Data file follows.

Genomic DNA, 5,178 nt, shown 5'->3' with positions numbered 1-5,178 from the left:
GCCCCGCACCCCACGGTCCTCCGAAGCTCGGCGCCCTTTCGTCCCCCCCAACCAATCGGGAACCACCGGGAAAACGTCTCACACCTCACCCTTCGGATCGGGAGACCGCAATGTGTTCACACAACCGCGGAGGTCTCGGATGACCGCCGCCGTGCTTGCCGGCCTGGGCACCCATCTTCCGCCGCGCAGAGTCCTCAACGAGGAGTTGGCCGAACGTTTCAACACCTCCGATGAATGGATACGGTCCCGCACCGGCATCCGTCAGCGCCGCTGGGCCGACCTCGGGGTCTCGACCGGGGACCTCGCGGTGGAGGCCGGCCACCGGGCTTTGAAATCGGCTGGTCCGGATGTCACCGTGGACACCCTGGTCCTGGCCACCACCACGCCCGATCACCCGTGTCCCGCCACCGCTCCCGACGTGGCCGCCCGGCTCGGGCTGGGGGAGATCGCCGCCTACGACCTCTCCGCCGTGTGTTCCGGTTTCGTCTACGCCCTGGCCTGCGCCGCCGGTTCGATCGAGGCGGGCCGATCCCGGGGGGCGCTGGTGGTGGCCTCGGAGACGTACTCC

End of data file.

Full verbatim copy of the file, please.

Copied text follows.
Genomic DNA, 5,178 nt, shown 5'->3' with positions numbered 1-5,178 from the left:
GCCCCGCACCCCACGGTCCTCCGAAGCTCGGCGCCCTTTCGTCCCCCCCAACCAATCGGGAACCACCGGGAAAACGTCTCACACCTCACCCTTCGGATCGGGAGACCGCAATGTGTTCACACAACCGCGGAGGTCTCGGATGACCGCCGCCGTGCTTGCCGGCCTGGGCACCCATCTTCCGCCGCGCAGAGTCCTCAACGAGGAGTTGGCCGAACGTTTCAACACCTCCGATGAATGGATACGGTCCCGCACCGGCATCCGTCAGCGCCGCTGGGCCGACCTCGGGGTCTCGACCGGGGACCTCGCGGTGGAGGCCGGCCACCGGGCTTTGAAATCGGCTGGTCCGGATGTCACCGTGGACACCCTGGTCCTGGCCACCACCACGCCCGATCACCCGTGTCCCGCCACCGCTCCCGACGTGGCCGCCCGGCTCGGGCTGGGGGAGATCGCCGCCTACGACCTCTCCGCCGTGTGTTCCGGTTTCGTCTACGCCCTGGCCTGCGCCGCCGGTTCGATCGAGGCGGGCCGATCCCGGGGGGCGCTGGTGGTGGCCTCGGAGACGTACTCC